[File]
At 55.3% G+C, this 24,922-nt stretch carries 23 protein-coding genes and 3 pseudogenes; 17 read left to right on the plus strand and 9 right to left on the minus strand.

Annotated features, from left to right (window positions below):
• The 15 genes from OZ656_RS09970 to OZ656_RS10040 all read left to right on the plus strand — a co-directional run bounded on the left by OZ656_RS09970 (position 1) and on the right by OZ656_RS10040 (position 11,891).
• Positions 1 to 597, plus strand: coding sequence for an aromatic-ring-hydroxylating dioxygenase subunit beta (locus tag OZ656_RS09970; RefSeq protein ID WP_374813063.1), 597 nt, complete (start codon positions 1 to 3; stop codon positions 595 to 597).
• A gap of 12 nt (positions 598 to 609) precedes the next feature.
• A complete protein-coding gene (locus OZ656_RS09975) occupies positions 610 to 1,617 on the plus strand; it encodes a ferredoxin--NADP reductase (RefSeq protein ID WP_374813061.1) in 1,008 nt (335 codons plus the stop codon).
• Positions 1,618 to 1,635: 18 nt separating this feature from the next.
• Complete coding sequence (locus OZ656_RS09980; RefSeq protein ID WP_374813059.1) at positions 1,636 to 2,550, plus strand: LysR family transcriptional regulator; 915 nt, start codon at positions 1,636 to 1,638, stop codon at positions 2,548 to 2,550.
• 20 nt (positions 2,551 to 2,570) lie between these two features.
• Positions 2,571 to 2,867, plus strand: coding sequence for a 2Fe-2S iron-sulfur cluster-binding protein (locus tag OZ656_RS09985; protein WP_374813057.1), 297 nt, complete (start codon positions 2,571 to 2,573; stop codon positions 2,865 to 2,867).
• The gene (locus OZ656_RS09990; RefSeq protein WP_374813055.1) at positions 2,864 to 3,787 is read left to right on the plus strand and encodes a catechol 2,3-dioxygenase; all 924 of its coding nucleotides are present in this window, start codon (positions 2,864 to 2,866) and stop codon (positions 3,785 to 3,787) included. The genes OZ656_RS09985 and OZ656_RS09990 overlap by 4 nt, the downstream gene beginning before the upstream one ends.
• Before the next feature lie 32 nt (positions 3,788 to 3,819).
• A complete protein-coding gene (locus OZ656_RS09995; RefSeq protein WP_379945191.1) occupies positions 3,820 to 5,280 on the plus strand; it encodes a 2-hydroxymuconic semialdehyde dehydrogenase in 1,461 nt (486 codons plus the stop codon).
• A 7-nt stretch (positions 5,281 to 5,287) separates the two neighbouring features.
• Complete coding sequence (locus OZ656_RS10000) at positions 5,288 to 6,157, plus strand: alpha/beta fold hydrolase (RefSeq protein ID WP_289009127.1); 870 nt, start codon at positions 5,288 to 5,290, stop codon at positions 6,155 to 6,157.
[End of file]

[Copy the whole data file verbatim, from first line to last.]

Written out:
At 55.3% G+C, this 24,922-nt stretch carries 23 protein-coding genes and 3 pseudogenes; 17 read left to right on the plus strand and 9 right to left on the minus strand.

Annotated features, from left to right (window positions below):
• The 15 genes from OZ656_RS09970 to OZ656_RS10040 all read left to right on the plus strand — a co-directional run bounded on the left by OZ656_RS09970 (position 1) and on the right by OZ656_RS10040 (position 11,891).
• Positions 1 to 597, plus strand: coding sequence for an aromatic-ring-hydroxylating dioxygenase subunit beta (locus tag OZ656_RS09970; RefSeq protein ID WP_374813063.1), 597 nt, complete (start codon positions 1 to 3; stop codon positions 595 to 597).
• A gap of 12 nt (positions 598 to 609) precedes the next feature.
• A complete protein-coding gene (locus OZ656_RS09975) occupies positions 610 to 1,617 on the plus strand; it encodes a ferredoxin--NADP reductase (RefSeq protein ID WP_374813061.1) in 1,008 nt (335 codons plus the stop codon).
• Positions 1,618 to 1,635: 18 nt separating this feature from the next.
• Complete coding sequence (locus OZ656_RS09980; RefSeq protein ID WP_374813059.1) at positions 1,636 to 2,550, plus strand: LysR family transcriptional regulator; 915 nt, start codon at positions 1,636 to 1,638, stop codon at positions 2,548 to 2,550.
• 20 nt (positions 2,551 to 2,570) lie between these two features.
• Positions 2,571 to 2,867, plus strand: coding sequence for a 2Fe-2S iron-sulfur cluster-binding protein (locus tag OZ656_RS09985; protein WP_374813057.1), 297 nt, complete (start codon positions 2,571 to 2,573; stop codon positions 2,865 to 2,867).
• The gene (locus OZ656_RS09990; RefSeq protein WP_374813055.1) at positions 2,864 to 3,787 is read left to right on the plus strand and encodes a catechol 2,3-dioxygenase; all 924 of its coding nucleotides are present in this window, start codon (positions 2,864 to 2,866) and stop codon (positions 3,785 to 3,787) included. The genes OZ656_RS09985 and OZ656_RS09990 overlap by 4 nt, the downstream gene beginning before the upstream one ends.
• Before the next feature lie 32 nt (positions 3,788 to 3,819).
• A complete protein-coding gene (locus OZ656_RS09995; RefSeq protein WP_379945191.1) occupies positions 3,820 to 5,280 on the plus strand; it encodes a 2-hydroxymuconic semialdehyde dehydrogenase in 1,461 nt (486 codons plus the stop codon).
• A 7-nt stretch (positions 5,281 to 5,287) separates the two neighbouring features.
• Complete coding sequence (locus OZ656_RS10000) at positions 5,288 to 6,157, plus strand: alpha/beta fold hydrolase (RefSeq protein ID WP_289009127.1); 870 nt, start codon at positions 5,288 to 5,290, stop codon at positions 6,155 to 6,157.